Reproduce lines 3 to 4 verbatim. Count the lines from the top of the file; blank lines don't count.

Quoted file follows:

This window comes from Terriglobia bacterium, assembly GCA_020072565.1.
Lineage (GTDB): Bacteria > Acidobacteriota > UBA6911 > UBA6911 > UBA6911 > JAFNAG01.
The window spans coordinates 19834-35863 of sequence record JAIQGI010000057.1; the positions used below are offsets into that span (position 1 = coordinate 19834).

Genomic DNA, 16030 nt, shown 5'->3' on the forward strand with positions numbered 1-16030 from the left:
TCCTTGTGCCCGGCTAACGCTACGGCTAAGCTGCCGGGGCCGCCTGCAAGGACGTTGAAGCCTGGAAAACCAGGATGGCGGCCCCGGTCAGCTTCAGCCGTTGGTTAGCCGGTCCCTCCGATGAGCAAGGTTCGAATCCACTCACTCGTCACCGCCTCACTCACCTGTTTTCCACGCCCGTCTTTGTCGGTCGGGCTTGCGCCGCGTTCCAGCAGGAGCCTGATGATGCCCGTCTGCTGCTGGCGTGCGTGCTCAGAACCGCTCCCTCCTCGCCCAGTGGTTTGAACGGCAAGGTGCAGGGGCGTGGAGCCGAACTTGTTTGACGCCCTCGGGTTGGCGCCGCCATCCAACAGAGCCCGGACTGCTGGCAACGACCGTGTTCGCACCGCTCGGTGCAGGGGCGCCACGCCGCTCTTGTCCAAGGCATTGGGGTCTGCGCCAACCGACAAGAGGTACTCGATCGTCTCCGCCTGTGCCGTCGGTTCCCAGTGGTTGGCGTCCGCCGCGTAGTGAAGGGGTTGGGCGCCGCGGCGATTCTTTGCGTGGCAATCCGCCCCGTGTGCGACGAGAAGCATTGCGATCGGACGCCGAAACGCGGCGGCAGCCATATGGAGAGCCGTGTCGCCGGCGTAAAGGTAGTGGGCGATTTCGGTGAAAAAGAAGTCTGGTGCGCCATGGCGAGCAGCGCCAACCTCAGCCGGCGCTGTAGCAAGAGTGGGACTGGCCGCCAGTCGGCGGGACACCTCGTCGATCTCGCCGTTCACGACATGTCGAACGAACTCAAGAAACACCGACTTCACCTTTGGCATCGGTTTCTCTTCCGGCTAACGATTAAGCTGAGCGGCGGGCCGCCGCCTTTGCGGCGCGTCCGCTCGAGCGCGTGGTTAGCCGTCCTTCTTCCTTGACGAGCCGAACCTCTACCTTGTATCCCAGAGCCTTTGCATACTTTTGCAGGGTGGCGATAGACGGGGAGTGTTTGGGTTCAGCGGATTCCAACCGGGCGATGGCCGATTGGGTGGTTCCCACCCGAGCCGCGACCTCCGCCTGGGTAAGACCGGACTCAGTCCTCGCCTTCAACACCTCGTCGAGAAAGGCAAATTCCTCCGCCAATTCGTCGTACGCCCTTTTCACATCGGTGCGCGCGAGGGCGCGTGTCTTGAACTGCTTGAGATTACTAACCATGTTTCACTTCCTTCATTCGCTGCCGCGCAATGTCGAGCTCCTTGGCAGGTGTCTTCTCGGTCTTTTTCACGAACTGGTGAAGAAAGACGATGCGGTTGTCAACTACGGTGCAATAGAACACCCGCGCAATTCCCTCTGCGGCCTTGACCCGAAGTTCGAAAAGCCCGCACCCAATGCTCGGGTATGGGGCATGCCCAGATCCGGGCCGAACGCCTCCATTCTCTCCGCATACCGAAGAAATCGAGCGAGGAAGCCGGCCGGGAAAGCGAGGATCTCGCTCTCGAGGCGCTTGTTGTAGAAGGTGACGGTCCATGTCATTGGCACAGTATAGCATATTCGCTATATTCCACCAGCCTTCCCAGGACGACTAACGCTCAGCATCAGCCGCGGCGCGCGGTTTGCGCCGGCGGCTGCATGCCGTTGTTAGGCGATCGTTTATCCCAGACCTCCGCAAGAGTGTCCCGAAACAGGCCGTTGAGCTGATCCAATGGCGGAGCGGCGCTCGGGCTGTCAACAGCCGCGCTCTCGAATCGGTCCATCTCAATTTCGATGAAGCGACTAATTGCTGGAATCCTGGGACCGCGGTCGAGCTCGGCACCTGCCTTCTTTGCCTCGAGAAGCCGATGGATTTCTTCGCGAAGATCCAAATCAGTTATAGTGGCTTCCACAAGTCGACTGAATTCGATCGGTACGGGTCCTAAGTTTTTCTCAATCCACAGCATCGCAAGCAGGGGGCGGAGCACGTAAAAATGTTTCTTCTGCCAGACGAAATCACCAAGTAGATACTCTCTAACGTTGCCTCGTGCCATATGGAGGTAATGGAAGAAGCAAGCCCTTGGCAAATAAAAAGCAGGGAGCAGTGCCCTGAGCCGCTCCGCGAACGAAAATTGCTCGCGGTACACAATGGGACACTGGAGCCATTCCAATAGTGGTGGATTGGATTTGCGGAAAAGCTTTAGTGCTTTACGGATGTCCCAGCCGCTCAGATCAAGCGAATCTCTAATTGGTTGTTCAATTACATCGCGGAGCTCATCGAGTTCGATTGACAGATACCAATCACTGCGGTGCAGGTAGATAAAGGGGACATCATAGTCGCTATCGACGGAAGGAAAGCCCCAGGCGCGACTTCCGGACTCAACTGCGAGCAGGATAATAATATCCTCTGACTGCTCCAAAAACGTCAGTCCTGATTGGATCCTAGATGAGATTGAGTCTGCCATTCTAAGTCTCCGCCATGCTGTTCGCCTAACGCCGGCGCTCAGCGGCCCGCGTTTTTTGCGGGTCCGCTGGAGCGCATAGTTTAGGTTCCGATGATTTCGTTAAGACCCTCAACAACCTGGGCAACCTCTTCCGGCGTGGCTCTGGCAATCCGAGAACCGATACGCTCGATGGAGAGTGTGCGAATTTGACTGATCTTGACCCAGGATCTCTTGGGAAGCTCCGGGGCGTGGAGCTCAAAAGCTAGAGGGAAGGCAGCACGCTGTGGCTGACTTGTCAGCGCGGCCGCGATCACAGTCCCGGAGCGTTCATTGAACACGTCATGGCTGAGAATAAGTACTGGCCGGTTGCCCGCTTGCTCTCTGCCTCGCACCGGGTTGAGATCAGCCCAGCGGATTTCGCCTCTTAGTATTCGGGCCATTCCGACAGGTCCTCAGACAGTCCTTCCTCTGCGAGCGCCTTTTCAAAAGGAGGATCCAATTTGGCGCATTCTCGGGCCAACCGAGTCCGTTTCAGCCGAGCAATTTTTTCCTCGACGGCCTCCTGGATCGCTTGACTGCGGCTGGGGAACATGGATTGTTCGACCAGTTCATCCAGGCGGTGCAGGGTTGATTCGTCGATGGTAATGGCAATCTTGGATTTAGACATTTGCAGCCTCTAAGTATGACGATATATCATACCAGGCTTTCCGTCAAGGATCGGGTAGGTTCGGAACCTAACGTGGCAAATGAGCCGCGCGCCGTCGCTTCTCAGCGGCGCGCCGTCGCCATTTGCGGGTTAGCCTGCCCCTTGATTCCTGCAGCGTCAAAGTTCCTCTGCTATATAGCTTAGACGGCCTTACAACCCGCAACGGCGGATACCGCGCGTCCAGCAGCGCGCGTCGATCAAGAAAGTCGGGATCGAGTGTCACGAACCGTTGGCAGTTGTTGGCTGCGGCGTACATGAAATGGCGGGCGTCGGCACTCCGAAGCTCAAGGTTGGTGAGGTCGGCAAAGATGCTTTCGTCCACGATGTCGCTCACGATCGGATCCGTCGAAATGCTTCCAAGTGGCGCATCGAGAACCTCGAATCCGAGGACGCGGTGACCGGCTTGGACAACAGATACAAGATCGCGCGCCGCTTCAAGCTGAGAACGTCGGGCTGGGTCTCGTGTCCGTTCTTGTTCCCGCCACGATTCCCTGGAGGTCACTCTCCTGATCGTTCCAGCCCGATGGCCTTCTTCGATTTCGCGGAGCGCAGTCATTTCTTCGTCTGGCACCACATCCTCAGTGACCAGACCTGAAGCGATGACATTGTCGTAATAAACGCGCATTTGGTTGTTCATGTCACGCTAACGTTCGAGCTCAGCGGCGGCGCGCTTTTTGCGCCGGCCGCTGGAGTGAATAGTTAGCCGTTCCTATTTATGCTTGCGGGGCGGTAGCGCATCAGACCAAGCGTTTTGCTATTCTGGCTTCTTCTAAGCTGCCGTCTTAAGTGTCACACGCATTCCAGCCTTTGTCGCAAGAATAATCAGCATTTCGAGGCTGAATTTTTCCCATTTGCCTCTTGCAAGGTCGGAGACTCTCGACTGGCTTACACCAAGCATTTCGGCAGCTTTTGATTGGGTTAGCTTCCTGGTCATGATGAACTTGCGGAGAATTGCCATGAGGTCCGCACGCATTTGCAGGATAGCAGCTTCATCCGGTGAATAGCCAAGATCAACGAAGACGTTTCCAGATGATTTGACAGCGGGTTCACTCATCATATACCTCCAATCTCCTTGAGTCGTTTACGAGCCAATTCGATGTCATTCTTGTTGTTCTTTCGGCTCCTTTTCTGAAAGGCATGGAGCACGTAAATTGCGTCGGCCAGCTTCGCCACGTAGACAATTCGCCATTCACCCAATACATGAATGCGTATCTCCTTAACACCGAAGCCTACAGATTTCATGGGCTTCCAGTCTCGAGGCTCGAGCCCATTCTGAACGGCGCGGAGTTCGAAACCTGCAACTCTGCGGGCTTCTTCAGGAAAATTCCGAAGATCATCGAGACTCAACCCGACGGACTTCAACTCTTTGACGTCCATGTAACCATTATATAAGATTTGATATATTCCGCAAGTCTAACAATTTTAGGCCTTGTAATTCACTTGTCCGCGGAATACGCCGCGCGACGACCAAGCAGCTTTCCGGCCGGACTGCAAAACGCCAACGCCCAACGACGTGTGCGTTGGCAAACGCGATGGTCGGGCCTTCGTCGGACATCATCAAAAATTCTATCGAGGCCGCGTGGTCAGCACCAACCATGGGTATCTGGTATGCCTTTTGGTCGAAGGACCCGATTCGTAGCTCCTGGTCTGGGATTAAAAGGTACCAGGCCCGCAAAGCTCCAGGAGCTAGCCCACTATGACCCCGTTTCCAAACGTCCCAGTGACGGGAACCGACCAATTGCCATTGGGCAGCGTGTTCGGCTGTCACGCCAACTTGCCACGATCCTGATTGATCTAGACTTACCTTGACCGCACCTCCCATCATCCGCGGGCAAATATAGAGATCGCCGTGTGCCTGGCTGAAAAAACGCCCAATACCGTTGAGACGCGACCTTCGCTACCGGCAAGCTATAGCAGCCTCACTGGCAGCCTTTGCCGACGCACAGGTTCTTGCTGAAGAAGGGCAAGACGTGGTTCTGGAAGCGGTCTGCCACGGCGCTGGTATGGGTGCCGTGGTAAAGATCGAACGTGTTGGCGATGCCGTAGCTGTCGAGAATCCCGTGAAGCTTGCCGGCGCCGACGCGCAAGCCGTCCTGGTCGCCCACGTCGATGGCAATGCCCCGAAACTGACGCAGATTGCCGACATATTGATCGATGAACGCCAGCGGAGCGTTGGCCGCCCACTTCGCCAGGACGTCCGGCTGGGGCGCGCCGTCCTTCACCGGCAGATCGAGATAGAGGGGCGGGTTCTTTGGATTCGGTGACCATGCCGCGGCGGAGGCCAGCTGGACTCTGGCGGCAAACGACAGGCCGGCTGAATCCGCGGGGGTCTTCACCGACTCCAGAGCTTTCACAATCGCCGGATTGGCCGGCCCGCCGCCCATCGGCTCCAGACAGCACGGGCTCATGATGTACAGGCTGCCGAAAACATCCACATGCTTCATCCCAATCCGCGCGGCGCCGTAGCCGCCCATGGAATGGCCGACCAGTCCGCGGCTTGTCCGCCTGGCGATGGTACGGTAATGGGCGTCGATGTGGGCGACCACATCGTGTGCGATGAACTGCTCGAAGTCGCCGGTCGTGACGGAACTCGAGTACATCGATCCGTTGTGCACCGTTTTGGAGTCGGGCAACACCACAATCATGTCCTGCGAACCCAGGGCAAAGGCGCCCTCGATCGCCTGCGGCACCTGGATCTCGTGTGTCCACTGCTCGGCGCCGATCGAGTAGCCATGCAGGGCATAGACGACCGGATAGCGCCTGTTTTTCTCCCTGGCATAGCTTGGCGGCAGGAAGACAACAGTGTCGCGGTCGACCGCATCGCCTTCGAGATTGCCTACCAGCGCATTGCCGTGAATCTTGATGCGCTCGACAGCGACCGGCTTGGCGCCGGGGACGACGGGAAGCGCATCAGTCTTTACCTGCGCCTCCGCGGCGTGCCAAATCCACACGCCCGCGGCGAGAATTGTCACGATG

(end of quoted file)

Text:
The window spans coordinates 19834-35863 of sequence record JAIQGI010000057.1; the positions used below are offsets into that span (position 1 = coordinate 19834).

Genomic DNA, 16030 nt, shown 5'->3' on the forward strand with positions numbered 1-16030 from the left: